Food and Books
One of the coolest landmarks in the quiet, northeastern corner of Connecticut is the quaint and quirky Traveler Food and Books directly off exit 74 on Route 84. It’s part restaurant, part used bookstore, and when you visit, you’re invited to pick a used book to take home for free. Black and white photos of famous writers line the walls, and you’ll find stands of jigsaw puzzles, coffee mugs, and shrink-wrapped sets of National Geographic dating back over decades. We like this place. It feels like home. They make turkey club sandwiches with toothpicks in the wedges, thick French fries, and Shirley Temples with maraschino cherries. The lower level is a tightly packed warren of bookshelves, where hiding and browsing are synonymous, and all your old book friends await you.
But beyond the place itself, I’m intrigued by this concept of Food and Books, as if they’re a team, or interchangeably precious. Food is to the belly what books are to the mind, and I’d argue we need both to be well and happy. I’m reminded of Frederick Douglass, who traded his scarce supply of bread with the white boys in Baltimore so they’d teach him to read. He was so hungry to learn, he literally starved himself for it.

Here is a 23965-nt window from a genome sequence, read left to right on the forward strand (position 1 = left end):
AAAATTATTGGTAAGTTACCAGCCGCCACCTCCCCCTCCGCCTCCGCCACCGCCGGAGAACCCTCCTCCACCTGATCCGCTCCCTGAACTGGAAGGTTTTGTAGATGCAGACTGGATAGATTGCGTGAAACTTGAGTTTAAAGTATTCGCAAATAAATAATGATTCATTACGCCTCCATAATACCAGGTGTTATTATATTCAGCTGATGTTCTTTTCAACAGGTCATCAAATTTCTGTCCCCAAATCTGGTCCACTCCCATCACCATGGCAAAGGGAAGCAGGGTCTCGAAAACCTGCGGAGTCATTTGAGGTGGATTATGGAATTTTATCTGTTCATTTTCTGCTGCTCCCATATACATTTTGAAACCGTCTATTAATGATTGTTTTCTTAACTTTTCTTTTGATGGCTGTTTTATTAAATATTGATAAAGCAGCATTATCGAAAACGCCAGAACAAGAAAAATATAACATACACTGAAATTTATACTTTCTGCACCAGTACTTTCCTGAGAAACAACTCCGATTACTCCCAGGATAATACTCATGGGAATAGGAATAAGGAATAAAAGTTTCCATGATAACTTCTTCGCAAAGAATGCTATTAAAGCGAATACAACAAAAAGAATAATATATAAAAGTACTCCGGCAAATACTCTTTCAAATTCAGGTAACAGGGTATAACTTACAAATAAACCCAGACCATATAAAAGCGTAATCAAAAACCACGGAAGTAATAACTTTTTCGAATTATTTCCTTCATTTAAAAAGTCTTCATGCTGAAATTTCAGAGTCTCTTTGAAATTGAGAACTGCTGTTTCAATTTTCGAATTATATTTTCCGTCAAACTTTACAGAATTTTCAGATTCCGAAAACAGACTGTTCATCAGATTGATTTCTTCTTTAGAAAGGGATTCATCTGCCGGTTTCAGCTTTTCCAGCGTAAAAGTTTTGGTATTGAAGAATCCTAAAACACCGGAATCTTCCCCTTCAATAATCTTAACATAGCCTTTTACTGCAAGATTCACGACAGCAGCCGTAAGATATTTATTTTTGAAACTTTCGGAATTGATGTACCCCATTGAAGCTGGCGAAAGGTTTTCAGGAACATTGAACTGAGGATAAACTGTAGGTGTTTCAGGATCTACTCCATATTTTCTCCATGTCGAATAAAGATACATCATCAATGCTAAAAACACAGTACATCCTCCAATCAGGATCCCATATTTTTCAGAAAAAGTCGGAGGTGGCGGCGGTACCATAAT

For those of us who can’t get enough, is there a link today between over-reading and over-eating? Not according to a recent Canadian study of sedentary habits and obesity. The research by Statistics Canada showed that not all sedentary activity is the same, as readers are less likely than TV watchers to be obese.
Besides, books make us happy. They contribute to immediate and enduring happiness, the way good, nutritious food does. For me, few indulgences are sweeter than curling up with a favorite book and a nibble of fudge. That’s what I’m up to tonight.